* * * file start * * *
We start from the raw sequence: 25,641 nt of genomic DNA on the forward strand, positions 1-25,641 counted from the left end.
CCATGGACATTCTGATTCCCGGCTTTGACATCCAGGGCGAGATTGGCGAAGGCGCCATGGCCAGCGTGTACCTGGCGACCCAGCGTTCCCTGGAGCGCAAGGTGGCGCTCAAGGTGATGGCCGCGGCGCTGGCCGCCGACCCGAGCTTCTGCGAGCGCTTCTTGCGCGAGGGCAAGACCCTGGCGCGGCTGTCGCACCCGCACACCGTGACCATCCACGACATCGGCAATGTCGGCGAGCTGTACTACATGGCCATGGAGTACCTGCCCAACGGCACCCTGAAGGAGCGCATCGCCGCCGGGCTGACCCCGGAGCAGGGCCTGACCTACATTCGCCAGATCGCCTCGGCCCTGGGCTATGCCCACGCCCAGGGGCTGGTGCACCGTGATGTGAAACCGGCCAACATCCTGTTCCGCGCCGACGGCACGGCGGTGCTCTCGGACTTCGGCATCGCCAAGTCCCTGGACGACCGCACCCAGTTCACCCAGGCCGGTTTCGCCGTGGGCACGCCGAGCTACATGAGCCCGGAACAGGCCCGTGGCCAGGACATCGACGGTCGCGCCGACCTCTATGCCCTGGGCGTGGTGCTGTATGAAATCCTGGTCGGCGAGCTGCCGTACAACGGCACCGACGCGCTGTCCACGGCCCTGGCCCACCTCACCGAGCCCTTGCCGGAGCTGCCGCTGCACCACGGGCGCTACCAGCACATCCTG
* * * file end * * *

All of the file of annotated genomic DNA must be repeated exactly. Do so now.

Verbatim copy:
We start from the raw sequence: 25,641 nt of genomic DNA on the forward strand, positions 1-25,641 counted from the left end.
CCATGGACATTCTGATTCCCGGCTTTGACATCCAGGGCGAGATTGGCGAAGGCGCCATGGCCAGCGTGTACCTGGCGACCCAGCGTTCCCTGGAGCGCAAGGTGGCGCTCAAGGTGATGGCCGCGGCGCTGGCCGCCGACCCGAGCTTCTGCGAGCGCTTCTTGCGCGAGGGCAAGACCCTGGCGCGGCTGTCGCACCCGCACACCGTGACCATCCACGACATCGGCAATGTCGGCGAGCTGTACTACATGGCCATGGAGTACCTGCCCAACGGCACCCTGAAGGAGCGCATCGCCGCCGGGCTGACCCCGGAGCAGGGCCTGACCTACATTCGCCAGATCGCCTCGGCCCTGGGCTATGCCCACGCCCAGGGGCTGGTGCACCGTGATGTGAAACCGGCCAACATCCTGTTCCGCGCCGACGGCACGGCGGTGCTCTCGGACTTCGGCATCGCCAAGTCCCTGGACGACCGCACCCAGTTCACCCAGGCCGGTTTCGCCGTGGGCACGCCGAGCTACATGAGCCCGGAACAGGCCCGTGGCCAGGACATCGACGGTCGCGCCGACCTCTATGCCCTGGGCGTGGTGCTGTATGAAATCCTGGTCGGCGAGCTGCCGTACAACGGCACCGACGCGCTGTCCACGGCCCTGGCCCACCTCACCGAGCCCTTGCCGGAGCTGCCGCTGCACCACGGGCGCTACCAGCACATCCTG